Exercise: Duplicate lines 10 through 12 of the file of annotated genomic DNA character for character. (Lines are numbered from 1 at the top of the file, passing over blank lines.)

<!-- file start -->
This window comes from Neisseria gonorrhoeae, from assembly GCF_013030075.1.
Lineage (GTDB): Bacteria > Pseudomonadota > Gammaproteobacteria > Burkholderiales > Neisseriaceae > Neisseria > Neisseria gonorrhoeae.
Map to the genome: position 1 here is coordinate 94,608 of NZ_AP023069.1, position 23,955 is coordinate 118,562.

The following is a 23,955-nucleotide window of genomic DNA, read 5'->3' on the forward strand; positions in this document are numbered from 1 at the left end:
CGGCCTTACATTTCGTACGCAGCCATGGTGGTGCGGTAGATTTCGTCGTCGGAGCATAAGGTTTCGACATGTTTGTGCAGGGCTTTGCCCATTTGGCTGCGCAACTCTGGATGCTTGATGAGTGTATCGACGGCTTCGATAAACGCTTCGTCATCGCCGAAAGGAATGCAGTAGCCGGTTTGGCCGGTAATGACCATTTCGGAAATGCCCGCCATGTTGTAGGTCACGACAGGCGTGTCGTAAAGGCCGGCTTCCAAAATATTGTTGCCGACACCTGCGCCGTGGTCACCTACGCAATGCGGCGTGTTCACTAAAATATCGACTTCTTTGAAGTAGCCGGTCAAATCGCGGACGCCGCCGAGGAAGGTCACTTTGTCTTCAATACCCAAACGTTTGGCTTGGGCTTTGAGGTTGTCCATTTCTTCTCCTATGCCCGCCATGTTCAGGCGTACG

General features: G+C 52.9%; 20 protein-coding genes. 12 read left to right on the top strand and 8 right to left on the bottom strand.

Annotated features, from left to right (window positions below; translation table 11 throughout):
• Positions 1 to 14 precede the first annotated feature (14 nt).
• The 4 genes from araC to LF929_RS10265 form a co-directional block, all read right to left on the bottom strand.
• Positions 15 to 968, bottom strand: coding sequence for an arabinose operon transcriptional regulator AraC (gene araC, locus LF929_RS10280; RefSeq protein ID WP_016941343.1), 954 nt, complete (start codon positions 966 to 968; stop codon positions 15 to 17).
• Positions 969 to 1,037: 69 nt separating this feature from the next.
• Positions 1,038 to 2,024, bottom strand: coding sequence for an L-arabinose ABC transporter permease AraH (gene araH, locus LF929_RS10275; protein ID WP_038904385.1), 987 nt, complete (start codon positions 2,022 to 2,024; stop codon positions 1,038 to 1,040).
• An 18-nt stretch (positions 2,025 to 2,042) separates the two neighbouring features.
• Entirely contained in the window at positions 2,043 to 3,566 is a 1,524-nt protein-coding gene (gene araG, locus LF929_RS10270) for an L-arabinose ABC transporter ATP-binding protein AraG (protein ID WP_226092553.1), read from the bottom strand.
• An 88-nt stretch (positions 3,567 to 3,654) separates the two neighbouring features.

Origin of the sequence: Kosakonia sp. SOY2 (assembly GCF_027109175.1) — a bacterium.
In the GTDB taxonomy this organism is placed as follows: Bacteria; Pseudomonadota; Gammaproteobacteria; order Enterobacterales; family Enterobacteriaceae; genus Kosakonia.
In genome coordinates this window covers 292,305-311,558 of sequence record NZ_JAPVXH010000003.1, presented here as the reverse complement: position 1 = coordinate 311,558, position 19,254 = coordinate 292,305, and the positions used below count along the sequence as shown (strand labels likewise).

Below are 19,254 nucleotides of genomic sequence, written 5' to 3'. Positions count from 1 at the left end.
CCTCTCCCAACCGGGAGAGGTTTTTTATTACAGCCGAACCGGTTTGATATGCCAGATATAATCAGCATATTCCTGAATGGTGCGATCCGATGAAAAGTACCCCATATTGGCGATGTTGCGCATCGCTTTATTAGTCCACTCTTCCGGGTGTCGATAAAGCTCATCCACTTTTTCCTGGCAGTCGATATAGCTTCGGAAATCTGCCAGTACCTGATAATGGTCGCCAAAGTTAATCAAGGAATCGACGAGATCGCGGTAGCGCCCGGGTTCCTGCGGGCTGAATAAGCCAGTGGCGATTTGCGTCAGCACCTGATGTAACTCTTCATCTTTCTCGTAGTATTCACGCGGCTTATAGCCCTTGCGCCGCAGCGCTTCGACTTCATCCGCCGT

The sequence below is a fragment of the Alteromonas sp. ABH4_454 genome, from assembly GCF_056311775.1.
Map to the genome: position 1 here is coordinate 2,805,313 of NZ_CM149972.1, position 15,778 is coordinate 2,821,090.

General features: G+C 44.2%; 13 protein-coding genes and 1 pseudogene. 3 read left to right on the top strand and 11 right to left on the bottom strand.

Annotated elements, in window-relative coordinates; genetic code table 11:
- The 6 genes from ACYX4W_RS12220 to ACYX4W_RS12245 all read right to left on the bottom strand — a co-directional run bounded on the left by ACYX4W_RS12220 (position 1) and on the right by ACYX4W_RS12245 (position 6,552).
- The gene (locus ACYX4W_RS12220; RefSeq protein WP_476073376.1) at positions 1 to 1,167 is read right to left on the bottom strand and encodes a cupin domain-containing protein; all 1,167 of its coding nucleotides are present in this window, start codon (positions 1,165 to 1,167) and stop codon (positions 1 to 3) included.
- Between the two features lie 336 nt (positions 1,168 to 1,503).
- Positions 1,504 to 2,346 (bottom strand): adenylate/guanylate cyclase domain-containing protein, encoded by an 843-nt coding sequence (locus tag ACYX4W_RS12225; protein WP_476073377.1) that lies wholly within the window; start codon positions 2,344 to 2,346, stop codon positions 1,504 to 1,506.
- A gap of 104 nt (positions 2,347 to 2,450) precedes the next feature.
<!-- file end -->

• Positions 15 to 968, bottom strand: coding sequence for an arabinose operon transcriptional regulator AraC (gene araC, locus LF929_RS10280; RefSeq protein ID WP_016941343.1), 954 nt, complete (start codon positions 966 to 968; stop codon positions 15 to 17).
• Positions 969 to 1,037: 69 nt separating this feature from the next.
• Positions 1,038 to 2,024, bottom strand: coding sequence for an L-arabinose ABC transporter permease AraH (gene araH, locus LF929_RS10275; protein ID WP_038904385.1), 987 nt, complete (start codon positions 2,022 to 2,024; stop codon positions 1,038 to 1,040).